LA Reaches Legal Settlement With Company For 'False Advertising' Of COVID-19 Test
In late March, the California company RootMD started advertising "at-home Covid-19 exposure and immunity tests" for consumers worried about the coronavirus. For $249, the company said it would mail out a test kit — including a "lancet" that buyers could use to prick their finger and collect a blood sample. Then, the company promised, consumers could mail that sample back to "certified MD immunologists" to test for antibodies to the coronavirus, and get results within 48 hours.
At the time, the Food and Drug Administration had not authorized any at-home tests for COVID-19. But the company's marketing materials appeared to suggest the FDA had vetted the RootMD kits. On Instagram and Twitter, the company's messages included the hashtags "#FDA #Approved."
On its website, the company's messaging was different. The site stated that "the test has not yet completed the several month investigation periods by the FDA to be labeled as approved." Still, the company claimed, the FDA had issued guidance "allowing its use under emergency provisions."
In fact, the FDA has made clear that any tests sold under its emergency guidance are only for use in health care settings, and that the policy "does not apply to at home testing" — including home collection of test samples.
The RootMD test soon caught the attention of the city attorney of Los Angeles, who in a lawsuit filed this week alleged that the company violated food and drug regulations, as well as laws against false advertising. As part of a settlement reached on Thursday, the company agreed to pay a $5,000 penalty, refund all customers and cease all sales of COVID-19 tests unless it receives authorization from the FDA.
In an interview before the lawsuit was filed, RootMD's co-founder, Dr. Elroy Vojdani, said he had sold around 800 kits. He expressed regret about statements made by the company on social media, but he maintained that RootMD had complied with FDA guidelines. Vojdani said he had already ceased sales of the test kits due to concerns about their accuracy, and said the company was offering refunds to customers.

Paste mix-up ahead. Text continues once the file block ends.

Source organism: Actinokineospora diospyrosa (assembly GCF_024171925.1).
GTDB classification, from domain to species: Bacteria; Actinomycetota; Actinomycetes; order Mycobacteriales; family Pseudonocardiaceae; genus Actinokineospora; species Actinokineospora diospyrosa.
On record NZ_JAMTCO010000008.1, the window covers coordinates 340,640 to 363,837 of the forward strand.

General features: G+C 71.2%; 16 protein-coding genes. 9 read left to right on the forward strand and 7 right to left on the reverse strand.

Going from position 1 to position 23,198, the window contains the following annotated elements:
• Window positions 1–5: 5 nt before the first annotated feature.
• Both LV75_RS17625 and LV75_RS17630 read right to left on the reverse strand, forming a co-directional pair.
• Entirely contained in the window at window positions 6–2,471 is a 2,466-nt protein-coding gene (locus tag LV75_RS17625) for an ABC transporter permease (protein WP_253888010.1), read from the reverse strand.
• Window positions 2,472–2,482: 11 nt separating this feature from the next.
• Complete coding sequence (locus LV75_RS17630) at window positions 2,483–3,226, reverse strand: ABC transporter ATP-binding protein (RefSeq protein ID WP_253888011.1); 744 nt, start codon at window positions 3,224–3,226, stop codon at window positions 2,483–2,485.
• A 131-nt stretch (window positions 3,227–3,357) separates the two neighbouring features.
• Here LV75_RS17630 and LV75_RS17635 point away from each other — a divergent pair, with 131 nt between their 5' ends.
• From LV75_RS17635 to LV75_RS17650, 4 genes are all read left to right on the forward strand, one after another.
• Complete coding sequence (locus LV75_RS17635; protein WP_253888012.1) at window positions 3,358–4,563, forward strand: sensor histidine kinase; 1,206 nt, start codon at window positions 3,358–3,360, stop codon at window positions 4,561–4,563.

In response to the lawsuit, RootMD issued a statement saying, "All of our blood collection and laboratory testing materials used were of the highest standard." The company also said it "follows all governing regulations."
An attorney for RootMD did not respond to a request for comment on the settlement. The LA city attorney's office declined to comment for this story.
RootMD launched in 2020 with an emphasis on treatments for "chronic gut conditions" such as irritable bowel syndrome, and even offers a "GutCheck" at-home blood test. The company says it can "analyze your blood to find the root cause of disease" and develop a personalized treatment plan that will often include the use of dietary supplements.
Amid the coronavirus pandemic, Vojdani appeared in a Facebook Live video and recommended a variety of supplements to help combat the spread of the virus. Some of those supplements were also available through his medical practice and its online shop.
There has been a surge in supplement sales in response to the coronavirus. But experts have warned that no supplements have been shown to effectively treat the coronavirus, and some may even cause harm if taken in excessive doses.
One of Vojdani's recommendations, colloidal silver spray, has come under intense scrutiny from federal regulators and medical experts at the Mayo Clinic and the National Institutes of Health, among others, who say it is neither safe nor effective for treating any medical conditions. The FDA has also warned several companies against marketing silver products as a treatment or preventive measure for COVID-19, including the conspiracy theorist Alex Jones of InfoWars and the televangelist Jim Bakker.